Reminiscence of your Dreams: REM Sleep Behavior Disorder
"It was the most bizarre dream I've ever had!"
Many of us have a lot to laugh at the bizarre situations we face while drifting through REM (rapid-eye movement) sleep.
Marri Horvat MD, MS is a sleep specialist and neurologist who discusses RBD, its effects on your sleep, and the treatment options.
What's Rem sleep behavior disorder?
REM is a normal time when our bodies become paralyzed. This exception being our eye muscles, and diaphragm which allow us to breathe.
RBD means that you are no longer restricted by a switch within your brainstem, or your brain, and your muscles can perform the actions in your dream," Dr. Horvat explains.
These symptoms can manifest in violent, outlandish behavior. These signs can be:
- Punishment, including kicking, punching and grabbing.
- Jumping from bed.
- Follic language.
Dr. Horvat states that "you can injure yourself diving out from bed into a chest or drawers, running against a wall or hitting windows." Inadvertently striking a partner in bed can lead to injury. Ironically, this is while you are trying to keep them safe from their nightmare.
RBD is a relatively rare condition. RBD is a rare condition that affects less than 1 percent of adult patients. This condition is more common among men, and those who were born males (DMAB), over 50. But RBD can develop earlier in life - even in children.
Dr. Horvat states that RBD can be seen in young patients with antidepressant drugs or as a result of narcolepsy.
What Rem Sleep Disorders Can Do to Your Quality of Sleep
Dr. Horvat states that each stage of sleep is cycled through between 90 and 120 minutes. Your REM sleep lengthens with each cycle.
RBD is most common in the second half of the evening, but sleepwalking or night terrors are more likely to happen during the first third.
Your safety is crucial if your partner has REM sleep disorder.
Dr. Horvat states that the best thing you can do is to modify your bedroom environment . You must make your bedroom safe.
There are many options to consider:
- Place your mattress on the ground so that you are less likely to slip.
- Move furniture from the bed to ensure you don't get hit by anything when you dive or run.
- Take out any weapons or knives that could be dangerous.
- You can cushion the corners of your bedroom furniture.
Elle adds that "we also encourage your partner to sleep in another bedroom or bed until your REM-related disorder is under control."
Others Factors It is common for RBD and parasomnias to be accompanied by:
- Sleep-related eating disorder.
- Confusional arousals.
- Night terrors
This happens to both men and women DMAB, as well as people who were born females. They are often affected at younger ages.
Night terrors or sleepwalking may seem like RBD but are actually disorders of arousal. Although your eyes may be open but you aren't able to recall, they're aware of what's around you.
Dr. Horvat says that this is why sleepwalkers can navigate their way through their bedrooms, out of the house and even drive cars. "REM Sleep disorder causes you to lose awareness of your surroundings and it is impossible for you to get too far from your bed.
RBD can be mimicked by seizures, sleep apnea and sleep terrors.
RBD has been linked to multiple neurodegenerative conditions, including Parkinson's disease and Lewy body dementia.
Studies indicate that people with RBD have a greater than 80% likelihood of developing one of these neurodegenerative diseases within 10 to 12 years of developing RBD.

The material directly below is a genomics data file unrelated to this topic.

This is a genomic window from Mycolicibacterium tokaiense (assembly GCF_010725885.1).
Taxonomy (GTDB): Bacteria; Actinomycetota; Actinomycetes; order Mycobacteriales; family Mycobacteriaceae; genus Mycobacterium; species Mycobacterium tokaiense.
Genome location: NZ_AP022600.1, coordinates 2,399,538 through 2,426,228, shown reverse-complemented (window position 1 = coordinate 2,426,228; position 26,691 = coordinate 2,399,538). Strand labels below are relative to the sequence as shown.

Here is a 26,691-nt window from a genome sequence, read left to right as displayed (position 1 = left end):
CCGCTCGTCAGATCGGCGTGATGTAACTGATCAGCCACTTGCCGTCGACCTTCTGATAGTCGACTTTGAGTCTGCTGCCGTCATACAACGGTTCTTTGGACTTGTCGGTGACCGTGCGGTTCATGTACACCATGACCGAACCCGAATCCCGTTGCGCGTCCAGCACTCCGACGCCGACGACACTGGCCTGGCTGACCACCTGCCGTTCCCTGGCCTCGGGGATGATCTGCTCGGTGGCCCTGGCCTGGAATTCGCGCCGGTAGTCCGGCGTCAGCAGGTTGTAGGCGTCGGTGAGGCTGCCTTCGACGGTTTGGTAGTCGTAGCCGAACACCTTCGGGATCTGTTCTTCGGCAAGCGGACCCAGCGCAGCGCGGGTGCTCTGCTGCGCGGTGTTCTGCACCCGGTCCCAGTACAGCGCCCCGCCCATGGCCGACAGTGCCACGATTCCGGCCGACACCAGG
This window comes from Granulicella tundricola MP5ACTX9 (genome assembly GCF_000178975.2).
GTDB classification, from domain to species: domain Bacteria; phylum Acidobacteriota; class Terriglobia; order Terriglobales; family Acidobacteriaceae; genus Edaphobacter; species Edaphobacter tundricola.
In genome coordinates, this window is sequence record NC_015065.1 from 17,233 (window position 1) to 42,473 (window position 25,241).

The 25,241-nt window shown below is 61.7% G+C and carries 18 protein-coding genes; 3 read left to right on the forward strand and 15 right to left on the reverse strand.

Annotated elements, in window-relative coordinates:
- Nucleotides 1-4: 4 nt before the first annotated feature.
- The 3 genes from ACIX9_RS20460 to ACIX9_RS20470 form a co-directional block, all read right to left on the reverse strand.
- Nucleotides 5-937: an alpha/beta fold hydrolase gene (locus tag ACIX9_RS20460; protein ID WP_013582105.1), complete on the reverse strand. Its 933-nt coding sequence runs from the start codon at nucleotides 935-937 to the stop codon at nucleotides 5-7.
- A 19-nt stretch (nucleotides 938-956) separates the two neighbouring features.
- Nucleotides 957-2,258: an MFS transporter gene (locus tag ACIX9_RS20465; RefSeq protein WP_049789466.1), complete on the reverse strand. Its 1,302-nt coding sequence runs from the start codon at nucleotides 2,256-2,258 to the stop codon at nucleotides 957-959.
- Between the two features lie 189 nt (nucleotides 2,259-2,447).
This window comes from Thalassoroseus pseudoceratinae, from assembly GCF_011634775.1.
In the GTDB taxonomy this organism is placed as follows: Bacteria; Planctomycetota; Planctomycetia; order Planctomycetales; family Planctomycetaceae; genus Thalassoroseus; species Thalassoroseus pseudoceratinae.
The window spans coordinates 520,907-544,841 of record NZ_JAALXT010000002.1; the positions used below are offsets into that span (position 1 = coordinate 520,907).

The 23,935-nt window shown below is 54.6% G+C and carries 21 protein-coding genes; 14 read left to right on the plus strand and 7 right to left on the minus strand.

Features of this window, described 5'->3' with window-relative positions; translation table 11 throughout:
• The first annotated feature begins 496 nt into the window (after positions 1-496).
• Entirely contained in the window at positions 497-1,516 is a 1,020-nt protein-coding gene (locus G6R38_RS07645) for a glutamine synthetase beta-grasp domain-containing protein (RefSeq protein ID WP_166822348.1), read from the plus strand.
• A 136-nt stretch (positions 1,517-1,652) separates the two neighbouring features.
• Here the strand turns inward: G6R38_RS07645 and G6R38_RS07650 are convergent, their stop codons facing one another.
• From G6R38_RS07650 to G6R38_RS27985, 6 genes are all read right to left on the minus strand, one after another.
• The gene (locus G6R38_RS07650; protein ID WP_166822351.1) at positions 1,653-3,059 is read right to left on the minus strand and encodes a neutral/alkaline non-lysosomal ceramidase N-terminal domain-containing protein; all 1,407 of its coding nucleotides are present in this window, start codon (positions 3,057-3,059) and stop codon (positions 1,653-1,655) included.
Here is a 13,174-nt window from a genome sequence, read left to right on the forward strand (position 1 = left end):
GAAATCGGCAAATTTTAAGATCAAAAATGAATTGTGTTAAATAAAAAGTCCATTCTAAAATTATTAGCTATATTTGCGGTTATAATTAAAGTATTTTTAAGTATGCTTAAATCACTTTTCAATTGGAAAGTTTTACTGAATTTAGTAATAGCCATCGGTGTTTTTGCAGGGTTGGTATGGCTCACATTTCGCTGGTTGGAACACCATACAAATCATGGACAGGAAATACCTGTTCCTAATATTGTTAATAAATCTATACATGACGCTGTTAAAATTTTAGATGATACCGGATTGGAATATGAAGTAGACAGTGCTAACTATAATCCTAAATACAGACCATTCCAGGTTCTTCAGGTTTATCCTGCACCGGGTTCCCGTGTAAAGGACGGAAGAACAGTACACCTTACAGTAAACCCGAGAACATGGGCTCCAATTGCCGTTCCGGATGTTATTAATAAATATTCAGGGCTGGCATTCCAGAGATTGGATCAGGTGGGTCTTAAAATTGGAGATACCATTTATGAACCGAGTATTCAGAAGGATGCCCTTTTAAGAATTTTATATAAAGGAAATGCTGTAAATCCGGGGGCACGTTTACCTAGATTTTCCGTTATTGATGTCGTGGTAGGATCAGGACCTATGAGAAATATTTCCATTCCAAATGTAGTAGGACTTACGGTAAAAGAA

Scientists are hard at work to create early diagnostic tests for the brain and drug treatments that may protect it.
Dr. Horvat says that "if we can find a drug which is neuroprotective, then we might be able stop, arrest or even reverse further degeneration."
What is Rbd?
RBD can be diagnosed with a combination of clinical history and sleep studies.
"A prior study geared to diagnose sleep-disordered breathing like obstructive sleep apnea can miss the diagnosis; you need one specifically for RBD," according to Dr. Horvat.
Sleep studies allow experts to observe whether your muscles are paralyzed during REM sleep. They are looking for an increase in muscle tone during REM sleep.
RBD symptoms can be managed with medication, but they cannot be cured.
"Medications may reduce the frequency of these events, quieten disruptive screaming, and enable partners to share a bed in safety, which is wonderful," Dr. Horvat says.
Melatonin is the most safest and easy to take. For effective treatment, however, you may need to take high doses of melatonin. Clonazepam (a benzodiazepine) is the other medicine that's commonly used. This medication can be used for anxiety and seizures.
Dr. Horvat states that while Clonazepam may be effective for controlling certain symptoms, many patients cannot tolerate the side effects. They include:
Cognitive issues, which can worsen memory problems.
You may experience sleepiness in the morning, and difficulty getting up at the morning.
The risk of falling increases when there is unsteadiness.
The drug can worsen sleep apnea because it relaxes your throat muscles. According to Dr. Horvat other drugs can cause RBD or even unmask it.
Some antidepressants, such as venlafaxine(r), can cause symptoms like hyperactivity and tremors. If you have these symptoms, your doctor will likely recommend that bupropion (Wellbutrin®) be switched to an alternative.
Dr. Horvat says that many people don't share their dreams with their doctors.
She emphasizes that even though you may feel embarrassed by your situation, you should talk to your physician about it. We can discuss ways that you and your partner are safe, and we will be sharing the bed.